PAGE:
For most of the last few decades, AI has over-promised and under-delivered. However, behind the scenes, very significant advances in deep learning technologies have had a revolutionary impact within important but narrow domains. In 2022 these technologies became generally usable with the release of ChatGPT-3.
ChatGPT, together with similar Generative Large Language Models (LLMs) such as Google Bard, can parse complex human language requests and produce human language outputs that are astonishingly similar (in many cases) to what a human expert would produce.
Technologies such as ChatGPT are called "generative AI" because their objective is to generate output. This contrasts with other AI systems that may be optimized to solve equations, recognize faces, operate a car, etc.
Simplistically, a text-based generative AI is designed to work out "what comes next" after certain inputs. Determining what comes next is based on a neural network, which has been "trained" on large amounts of text. In the case of a large language model, the training data is a large subset of the internet—including sites such as GitHub that store masses of computer code.
When you use ChatGPT, it just starts with the most logical first reply and keeps trying to work out what should come next. A certain amount of randomness is built into the response to avoid stilted or repetitive output. This is why occasionally ChatGPT will "hallucinate"—having randomly started with an inaccurate response; it will "double down" as it expands upon that initial bad response.
As impressive as LLMs are for human language, they are arguably even more powerful when generating and analyzing computer code. Computer code is less ambiguous, more deterministic, and more pattern-based than natural languages, and the program code of an LLM is less likely to contain "hallucinations" or otherwise incorrect results.
Last year, Microsoft released GitHub CoPilot—an AI coding assistant powered by GPT-4. CoPilot can generate complete programs or code snippets from human language requests or can offer a sort of “auto complete on steroids” by analyzing the code that has come before and predict the most likely next lines of code. Similar offerings from other companies have emerged over the past year, some based on GPT-4, others based on different LLMs.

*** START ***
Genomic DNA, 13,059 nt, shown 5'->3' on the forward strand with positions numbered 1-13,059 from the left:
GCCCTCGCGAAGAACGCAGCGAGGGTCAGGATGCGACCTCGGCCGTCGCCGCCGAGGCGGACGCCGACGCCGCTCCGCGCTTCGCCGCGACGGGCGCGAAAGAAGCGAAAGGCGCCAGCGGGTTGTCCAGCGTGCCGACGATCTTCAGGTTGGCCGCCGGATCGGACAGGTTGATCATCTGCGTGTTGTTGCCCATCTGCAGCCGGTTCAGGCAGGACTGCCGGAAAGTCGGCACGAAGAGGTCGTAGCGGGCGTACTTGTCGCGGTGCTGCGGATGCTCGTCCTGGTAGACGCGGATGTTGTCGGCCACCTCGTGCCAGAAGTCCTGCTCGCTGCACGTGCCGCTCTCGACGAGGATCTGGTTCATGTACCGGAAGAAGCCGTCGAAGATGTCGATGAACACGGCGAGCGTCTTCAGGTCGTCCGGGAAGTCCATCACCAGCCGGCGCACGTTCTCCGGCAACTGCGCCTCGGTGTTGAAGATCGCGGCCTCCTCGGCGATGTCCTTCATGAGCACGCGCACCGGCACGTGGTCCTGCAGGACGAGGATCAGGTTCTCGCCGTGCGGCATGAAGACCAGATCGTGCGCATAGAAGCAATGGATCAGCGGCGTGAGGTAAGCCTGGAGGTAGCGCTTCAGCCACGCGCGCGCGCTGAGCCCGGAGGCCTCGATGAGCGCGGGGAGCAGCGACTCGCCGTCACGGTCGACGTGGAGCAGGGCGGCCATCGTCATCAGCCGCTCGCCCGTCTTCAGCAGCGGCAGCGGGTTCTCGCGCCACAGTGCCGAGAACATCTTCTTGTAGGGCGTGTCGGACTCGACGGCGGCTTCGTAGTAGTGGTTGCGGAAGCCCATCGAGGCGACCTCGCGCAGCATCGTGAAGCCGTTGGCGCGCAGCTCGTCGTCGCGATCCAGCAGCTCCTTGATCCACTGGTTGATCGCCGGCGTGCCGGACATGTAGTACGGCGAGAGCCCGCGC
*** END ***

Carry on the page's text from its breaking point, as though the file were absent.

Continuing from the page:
Using CoPilot in this autocomplete mode generates some of the same astonishment as most of us experienced when first using ChatGPT. It’s amazing how good some of the recommended next lines of code are and how intelligent the suggestions seem. Sure, some of the suggestions are wrong, but—at least for me—the majority are spot on, and as good as I would have written myself.
When generating whole programs or subroutines, the results are still impressive but somewhat less accurate. I found that sometimes CoPilot would generate code that was based on obsolete coding standards or that relied on deprecated libraries.
Studies to date have supported improvements in programmer productivity of as much as 100% (e.g., a doubling of productivity) for routine tasks.
So, the Good—in my opinion—is that AI programming assistants can radically improve the productivity of software developers—perhaps the biggest improvement in productivity since the emergence of high-level languages in the late 1950s.
The potential Bad is that it’s possible that programmers will use AI to generate code that they don’t fully understand and which they, therefore, can’t maintain.
And the Ugly? We’re potentially entering a phase of automation in which software can write software. This could result—eventually—in a decrease in demand for software developers. Certainly not immediately, but a few more iterations of OpenAI technology could result in an AI that can write better code than the average developer.
Further beyond, many are concerned that once we develop a general-purpose AI (AGI) that can program as well as a human, it will be able to rewrite its own code. When that happens, a feedback loop of increasingly sophisticated AI will result, and a superintelligence way beyond the control of us poor humans may be born.
If these dystopian visions are true, then GitHub CoPilot could be the first step in the creation of an intelligence that ultimately replaces us. Of course, as Doc Brown says in Back to the Future—Granted, that’s a worst-case scenario!